Eight days after the local and parliamentary elections in Serbia, the protests organized by the Serbia against Violence coalition are still going on. The protesters accused the government of electoral fraud and demanded that election results in Belgrade should be annulled.
On Monday, the rallies lasted the longest – students from Belgrade and Novi Sad blocked the building of the Ministry of State Administration and Local Self-Government from early morning, as well as the intersection in front of the Government of Serbia, and later joined the opposition in a protest in front of the headquarters of the State Election Commission (RIK).
The protest ended with a walk to the Belgrade Police Department, where they demanded the release of dozens of people detained on Sunday, when during the protest in front of the Belgrade Assembly there was a conflict between demonstrators and the police force, as well as an attempt to forcefully enter the building, breaking windows and doors.
“Most parents do not know where their children are. They are detained somewhere in police stations all over Belgrade. Parents will have to call the police themselves, wait for an email or come with legal representatives in order to find out where their children are detained,” Miroslav Aleksić, one of the leaders of Serbia against Violence coalition, quoted what the police told him.
A group of 345 Belgrade University professors and associates lent support to the students’ protest.
“Whoever steals election results steals the future. Falsifying ballots, registering illegal residences and electoral engineering are a scandalous attempt by the authorities to once again take our country from us, but this time there is much more at stake – our common sense and the last remnants of self-respect. If we allow this electoral fraud to continue, we will be humiliated and repressed, we will show that we do not have the strength to fight for ourselves and our children,” said the University staff in a press release.
They said, “we stand by our students who are defending on the streets of Belgrade the citizens’ basic right – the right to choose.”
“We teach them to be free citizens, to think with their own head and to fight for a better society. That is why we are siding with them now. That is why we are asking for the annulment of the December 17 election, for the election rolls to be updated and for elections to be repeated, under fair conditions. We must not give up on these demands. If we do, these will be the last elections in Serbia,” they added.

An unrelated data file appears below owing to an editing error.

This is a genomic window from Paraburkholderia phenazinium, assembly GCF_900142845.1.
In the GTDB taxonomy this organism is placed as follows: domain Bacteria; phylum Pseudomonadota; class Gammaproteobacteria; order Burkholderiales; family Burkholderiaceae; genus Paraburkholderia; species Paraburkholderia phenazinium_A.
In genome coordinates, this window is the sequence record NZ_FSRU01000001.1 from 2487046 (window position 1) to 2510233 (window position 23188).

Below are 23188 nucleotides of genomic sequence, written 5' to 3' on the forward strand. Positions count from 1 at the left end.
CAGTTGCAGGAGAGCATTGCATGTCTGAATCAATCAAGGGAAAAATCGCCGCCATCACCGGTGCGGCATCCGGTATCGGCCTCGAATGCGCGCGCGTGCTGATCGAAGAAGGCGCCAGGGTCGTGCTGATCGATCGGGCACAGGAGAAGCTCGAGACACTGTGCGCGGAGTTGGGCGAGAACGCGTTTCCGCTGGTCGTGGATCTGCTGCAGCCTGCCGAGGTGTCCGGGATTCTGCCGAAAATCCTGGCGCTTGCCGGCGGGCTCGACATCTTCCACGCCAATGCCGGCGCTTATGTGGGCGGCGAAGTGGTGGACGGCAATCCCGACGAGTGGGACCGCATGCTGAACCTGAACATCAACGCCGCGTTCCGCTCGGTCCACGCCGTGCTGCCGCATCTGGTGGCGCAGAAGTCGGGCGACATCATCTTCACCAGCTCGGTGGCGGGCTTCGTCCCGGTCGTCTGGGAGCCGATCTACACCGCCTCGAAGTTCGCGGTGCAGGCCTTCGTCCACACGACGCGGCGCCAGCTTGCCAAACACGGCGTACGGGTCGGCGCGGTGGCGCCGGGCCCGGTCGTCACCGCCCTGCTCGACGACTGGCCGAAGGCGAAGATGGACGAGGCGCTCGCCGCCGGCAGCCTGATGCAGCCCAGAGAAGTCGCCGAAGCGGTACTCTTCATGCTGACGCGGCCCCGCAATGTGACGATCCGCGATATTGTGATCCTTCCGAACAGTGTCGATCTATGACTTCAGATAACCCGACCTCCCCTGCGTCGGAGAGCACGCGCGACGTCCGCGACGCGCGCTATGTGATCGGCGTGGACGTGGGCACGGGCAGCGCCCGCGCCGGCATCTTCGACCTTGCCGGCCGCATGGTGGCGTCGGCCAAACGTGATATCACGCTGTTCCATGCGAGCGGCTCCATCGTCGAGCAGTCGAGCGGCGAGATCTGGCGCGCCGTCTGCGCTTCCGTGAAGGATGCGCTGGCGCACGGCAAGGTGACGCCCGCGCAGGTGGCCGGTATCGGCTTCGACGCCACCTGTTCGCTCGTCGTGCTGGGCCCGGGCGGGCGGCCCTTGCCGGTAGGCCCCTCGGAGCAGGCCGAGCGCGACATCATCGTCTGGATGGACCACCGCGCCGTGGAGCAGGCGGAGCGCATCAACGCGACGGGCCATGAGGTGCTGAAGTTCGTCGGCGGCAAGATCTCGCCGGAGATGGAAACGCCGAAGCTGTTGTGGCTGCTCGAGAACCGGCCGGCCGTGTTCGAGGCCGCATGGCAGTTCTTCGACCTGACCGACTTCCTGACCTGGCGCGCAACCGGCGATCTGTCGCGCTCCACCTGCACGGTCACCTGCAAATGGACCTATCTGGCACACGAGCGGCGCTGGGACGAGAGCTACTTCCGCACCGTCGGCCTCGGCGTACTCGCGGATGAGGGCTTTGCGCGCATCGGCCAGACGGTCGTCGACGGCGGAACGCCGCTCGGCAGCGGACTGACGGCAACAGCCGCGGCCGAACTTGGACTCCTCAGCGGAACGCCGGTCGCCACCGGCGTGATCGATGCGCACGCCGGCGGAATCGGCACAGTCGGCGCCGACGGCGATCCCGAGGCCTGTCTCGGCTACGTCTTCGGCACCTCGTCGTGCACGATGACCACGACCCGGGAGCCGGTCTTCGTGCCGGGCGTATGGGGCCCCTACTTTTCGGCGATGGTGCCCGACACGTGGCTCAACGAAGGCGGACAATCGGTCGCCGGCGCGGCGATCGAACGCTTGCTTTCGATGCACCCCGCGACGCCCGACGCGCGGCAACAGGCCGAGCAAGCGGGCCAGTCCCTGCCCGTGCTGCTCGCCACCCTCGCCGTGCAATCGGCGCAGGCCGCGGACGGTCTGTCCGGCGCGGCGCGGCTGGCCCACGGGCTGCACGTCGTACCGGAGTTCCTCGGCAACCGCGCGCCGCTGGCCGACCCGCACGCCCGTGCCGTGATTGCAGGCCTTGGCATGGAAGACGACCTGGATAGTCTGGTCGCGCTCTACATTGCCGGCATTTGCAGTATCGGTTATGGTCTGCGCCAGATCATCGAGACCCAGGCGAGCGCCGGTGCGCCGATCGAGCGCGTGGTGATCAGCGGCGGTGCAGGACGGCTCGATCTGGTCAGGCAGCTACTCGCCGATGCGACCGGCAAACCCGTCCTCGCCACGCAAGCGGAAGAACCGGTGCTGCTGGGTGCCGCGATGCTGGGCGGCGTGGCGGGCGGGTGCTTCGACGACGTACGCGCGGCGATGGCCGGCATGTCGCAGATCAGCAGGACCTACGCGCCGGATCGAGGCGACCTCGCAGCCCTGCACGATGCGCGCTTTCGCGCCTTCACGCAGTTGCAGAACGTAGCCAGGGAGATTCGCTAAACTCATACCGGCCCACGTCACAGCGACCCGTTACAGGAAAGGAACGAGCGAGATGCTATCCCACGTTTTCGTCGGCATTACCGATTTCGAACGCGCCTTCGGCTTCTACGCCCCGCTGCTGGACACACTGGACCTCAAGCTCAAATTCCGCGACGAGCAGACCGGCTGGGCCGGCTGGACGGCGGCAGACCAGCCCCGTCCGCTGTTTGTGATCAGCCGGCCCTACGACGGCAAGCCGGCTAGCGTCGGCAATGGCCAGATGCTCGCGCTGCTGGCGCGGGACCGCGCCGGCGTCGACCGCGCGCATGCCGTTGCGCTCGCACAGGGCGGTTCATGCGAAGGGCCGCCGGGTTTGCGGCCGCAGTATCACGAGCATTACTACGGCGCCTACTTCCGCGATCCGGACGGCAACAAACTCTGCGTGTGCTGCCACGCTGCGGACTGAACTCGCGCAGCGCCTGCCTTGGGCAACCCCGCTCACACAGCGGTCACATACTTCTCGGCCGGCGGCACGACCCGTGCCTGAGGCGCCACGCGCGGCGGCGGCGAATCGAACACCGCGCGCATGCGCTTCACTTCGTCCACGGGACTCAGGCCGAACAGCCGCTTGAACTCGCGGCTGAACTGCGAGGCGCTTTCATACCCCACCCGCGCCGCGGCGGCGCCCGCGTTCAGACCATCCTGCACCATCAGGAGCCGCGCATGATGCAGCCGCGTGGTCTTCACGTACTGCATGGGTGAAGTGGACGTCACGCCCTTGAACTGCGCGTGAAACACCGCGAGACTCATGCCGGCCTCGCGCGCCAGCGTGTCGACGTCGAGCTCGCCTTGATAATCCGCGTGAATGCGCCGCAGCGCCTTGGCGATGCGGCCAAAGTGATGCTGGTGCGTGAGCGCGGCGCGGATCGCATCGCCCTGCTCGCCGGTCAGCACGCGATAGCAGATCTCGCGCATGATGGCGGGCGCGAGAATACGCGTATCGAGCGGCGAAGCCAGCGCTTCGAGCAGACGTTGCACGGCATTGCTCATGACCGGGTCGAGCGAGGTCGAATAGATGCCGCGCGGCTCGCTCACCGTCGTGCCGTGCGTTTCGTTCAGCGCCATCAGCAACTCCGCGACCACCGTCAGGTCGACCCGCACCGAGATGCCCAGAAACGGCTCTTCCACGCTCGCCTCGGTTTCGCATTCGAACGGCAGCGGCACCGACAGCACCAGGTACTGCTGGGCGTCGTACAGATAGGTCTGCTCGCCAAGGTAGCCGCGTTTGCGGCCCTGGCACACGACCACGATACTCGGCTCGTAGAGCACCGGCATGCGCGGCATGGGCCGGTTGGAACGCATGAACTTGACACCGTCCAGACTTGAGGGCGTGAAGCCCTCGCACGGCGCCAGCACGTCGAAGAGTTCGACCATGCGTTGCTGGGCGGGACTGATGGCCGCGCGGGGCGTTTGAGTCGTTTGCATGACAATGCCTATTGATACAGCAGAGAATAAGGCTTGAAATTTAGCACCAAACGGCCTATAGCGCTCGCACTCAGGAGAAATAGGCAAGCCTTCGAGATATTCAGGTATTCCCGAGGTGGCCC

Both Russian and American ambassadors to Serbia, Aleksandr Botsan-Kharchenko and Christopher Hill respectively, gave statements apropos the protests. The Russian ambassador told the Russia-24 television channel that Serbian President Aleksandar Vucic informed him that the West was the one behind yesterday’s unrest in Belgrade.
“I talked with Vucic about that and I cannot disclose any details, it is confidential information. But he has undeniable proof that the West is instigating the unrest in Serbia,” Botsan-Kharchenko said following his meeting with the Serbian President on Monday.
US Ambassador to Serbia, Christopher Hill, said violence and vandalism against state institutions have no place in a democratic society and added that the legitimacy of democratic processes depends upon transparency and on the readiness of all parties to respect the will of the people.
“In the hours and days ahead, Serbia’s leaders and its citizens should remember: The legitimacy of democratic processes depends upon transparency and on the readiness of all parties, winning or losing, to respect the will of the people as expressed at the ballot box“, Hill wrote on the X social media platform.
Opposition politicians announced a new gathering for today at 6 pm in front of the RIK building.
(BBC Serbia, Blic, Politika, 26.12.2023)
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